Net DM revenue $1,550 $1,430 $1,310 $1,190 $1,070
Net legacies $500 $500 $500 $500 $500
Net major gifts $250 $250 $250 $250 $250
Net FR revenue $2,300 $2,180 $2,060 $1,940 $1,820

Notes: "Net legacies" = revenue from bequests and other planned gifts, net of any costs associated with soliciting and processing them. "Net major gifts" = revenue from major gifts, net of any costs associated with soliciting and processing them. "Net FR revenue" = net fundraising revenue = row 5 + row 6 + row 7.

This expanded example shows a brighter picture, doesn't it? Yet this particular example assumes very little if any active efforts to promote legacies or major gifts. It's not unusual for a charity with a quarter-million donors to receive each year half a million dollars or more in bequest income "over the transom," spontaneously given by dedicated donors.

By contrast, then, Table 3 shows what the picture might look like if this hypothetical nonprofit were to have initiated active legacy and major gift fundraising efforts 25 years ago.

Table 3
1983 1988 1993 1998 2003
Acq cost $250 $350 $450 $550 $650
# donors 250 250 250 250 250
House cost $200 $220 $240 $260 $280
House rev $2,000 $2,000 $2,000 $2,000 $2,000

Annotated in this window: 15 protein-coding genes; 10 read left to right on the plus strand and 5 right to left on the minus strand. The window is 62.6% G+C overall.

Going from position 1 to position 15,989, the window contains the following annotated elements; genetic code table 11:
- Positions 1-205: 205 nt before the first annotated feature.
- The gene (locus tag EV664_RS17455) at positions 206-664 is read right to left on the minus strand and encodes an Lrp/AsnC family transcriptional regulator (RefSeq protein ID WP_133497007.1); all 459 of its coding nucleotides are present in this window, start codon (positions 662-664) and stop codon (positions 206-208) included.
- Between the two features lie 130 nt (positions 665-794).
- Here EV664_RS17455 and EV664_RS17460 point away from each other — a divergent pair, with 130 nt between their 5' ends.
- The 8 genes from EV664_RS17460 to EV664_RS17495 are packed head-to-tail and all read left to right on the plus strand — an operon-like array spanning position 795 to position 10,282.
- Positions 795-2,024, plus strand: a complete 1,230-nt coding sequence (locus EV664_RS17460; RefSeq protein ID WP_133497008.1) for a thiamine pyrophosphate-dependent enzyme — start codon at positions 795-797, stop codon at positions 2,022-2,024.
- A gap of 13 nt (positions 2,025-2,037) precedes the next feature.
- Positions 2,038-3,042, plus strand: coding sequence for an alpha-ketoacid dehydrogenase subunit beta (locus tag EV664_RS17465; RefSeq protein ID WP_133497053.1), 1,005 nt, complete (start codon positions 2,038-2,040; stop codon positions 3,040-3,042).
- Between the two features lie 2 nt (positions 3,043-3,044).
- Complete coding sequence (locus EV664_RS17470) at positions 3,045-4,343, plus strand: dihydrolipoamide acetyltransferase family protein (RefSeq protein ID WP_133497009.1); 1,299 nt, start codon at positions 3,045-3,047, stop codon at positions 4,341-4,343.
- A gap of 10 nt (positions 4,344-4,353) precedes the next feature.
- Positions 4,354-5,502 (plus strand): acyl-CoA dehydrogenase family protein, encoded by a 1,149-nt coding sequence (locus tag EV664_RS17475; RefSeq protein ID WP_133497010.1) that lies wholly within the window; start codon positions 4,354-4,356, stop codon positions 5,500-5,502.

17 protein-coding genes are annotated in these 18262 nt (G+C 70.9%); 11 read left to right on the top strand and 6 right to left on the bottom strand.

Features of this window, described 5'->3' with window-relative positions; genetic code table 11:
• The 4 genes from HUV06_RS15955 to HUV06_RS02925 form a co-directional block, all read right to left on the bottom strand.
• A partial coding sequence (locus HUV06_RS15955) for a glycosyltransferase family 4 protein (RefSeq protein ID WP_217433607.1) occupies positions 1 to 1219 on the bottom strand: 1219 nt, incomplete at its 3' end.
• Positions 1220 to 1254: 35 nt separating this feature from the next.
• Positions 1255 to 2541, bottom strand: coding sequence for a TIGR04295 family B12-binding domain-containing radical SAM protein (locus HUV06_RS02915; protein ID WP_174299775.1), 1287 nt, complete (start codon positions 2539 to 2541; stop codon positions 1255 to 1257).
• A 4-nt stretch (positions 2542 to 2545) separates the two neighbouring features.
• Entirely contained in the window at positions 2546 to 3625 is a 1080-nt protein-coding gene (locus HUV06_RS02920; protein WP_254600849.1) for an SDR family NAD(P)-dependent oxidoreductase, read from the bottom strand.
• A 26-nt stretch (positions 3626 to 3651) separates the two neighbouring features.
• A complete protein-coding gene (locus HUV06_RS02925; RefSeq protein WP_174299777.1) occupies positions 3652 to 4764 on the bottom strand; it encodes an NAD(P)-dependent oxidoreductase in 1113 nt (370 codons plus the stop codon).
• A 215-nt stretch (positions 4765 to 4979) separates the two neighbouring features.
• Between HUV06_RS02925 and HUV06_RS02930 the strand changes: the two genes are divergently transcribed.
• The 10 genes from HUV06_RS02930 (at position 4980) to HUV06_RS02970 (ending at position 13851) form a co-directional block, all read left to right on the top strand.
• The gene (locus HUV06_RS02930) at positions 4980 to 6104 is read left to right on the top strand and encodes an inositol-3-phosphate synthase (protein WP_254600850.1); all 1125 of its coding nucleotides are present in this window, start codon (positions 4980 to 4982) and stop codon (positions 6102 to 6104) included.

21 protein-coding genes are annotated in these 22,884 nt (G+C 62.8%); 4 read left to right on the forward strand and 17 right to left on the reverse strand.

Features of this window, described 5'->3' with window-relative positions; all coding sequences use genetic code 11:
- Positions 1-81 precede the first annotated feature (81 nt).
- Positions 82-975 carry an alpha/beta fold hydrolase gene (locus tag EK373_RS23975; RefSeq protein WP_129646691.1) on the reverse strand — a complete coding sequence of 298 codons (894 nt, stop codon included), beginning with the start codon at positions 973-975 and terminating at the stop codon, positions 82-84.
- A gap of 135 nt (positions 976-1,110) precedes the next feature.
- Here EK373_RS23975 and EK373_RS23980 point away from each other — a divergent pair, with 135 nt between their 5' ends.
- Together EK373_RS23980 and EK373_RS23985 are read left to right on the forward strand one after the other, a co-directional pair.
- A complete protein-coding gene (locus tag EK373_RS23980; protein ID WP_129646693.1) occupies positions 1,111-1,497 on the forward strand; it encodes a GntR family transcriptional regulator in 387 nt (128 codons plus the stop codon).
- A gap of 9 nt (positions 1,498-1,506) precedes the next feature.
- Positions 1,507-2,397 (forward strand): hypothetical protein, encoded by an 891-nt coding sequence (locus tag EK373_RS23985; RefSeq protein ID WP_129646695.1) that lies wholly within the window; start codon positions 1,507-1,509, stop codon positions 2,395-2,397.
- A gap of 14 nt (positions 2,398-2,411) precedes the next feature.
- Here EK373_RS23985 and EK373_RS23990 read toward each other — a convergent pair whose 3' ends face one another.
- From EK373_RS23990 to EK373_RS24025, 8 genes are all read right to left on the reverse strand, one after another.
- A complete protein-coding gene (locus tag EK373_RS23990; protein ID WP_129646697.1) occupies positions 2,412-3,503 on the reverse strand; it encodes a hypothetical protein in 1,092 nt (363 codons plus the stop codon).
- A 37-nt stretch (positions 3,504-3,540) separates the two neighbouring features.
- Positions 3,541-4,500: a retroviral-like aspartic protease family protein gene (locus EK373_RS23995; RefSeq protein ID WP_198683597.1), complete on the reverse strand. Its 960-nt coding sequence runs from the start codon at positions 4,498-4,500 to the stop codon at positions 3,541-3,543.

Net DM revenue $1,550 $1,430 $1,310 $1,190 $1,070
Net legacies $500 $1,000 $1,500 $2,000 $2,500
Net major gifts $250 $400 $550 $750 $1,000
Net FR revenue $2,300 $2,830 $3,360 $3,940 $4,570

Quite a different scenario, no? With intelligent and sustained efforts to secure major gifts and legacies, that quarter-million-name donorfile has come to look much more productive. Despite a dramatic downward trend in the cost-effectiveness of the direct mail program itself, the overall fundraising program has become far more lucrative, doubling net revenue in 25 years. In fact, the picture presented in this last scenario is a conservative rendering of the reality I've observed at many nonprofit organizations.

It's true, of course, that direct mail fundraising still doesn't work at all for some nonprofits for example, one that addresses an obscure or difficult issue, possesses an unproven (or uneven) track record, or shows a lack of focus in its mission. However, most nonprofit organizations have found that, rising costs and competition notwithstanding, direct mail remains the most cost-effective means to acquire, educate, and cultivate new donors. But today's harsher reality demands that the whole picture be viewed when analyzing the cost-effectiveness of any direct mail fundraising program. Revenue generated from direct mail-acquired donors through other means can dwarf that from direct mail itself.

(2) Fundraisers even, at last, many direct mail specialists are coming to understand that building mutually rewarding relationships with donors is indispensable to the long-term health of a fundraising program.

It's not hard to understand why it's taking so long for direct mail fundraisers to accept this most fundamental insight of the fundraising world. That's because, historically, nonprofit direct mail specialists have identified much more closely with commercial marketers than with fundraisers.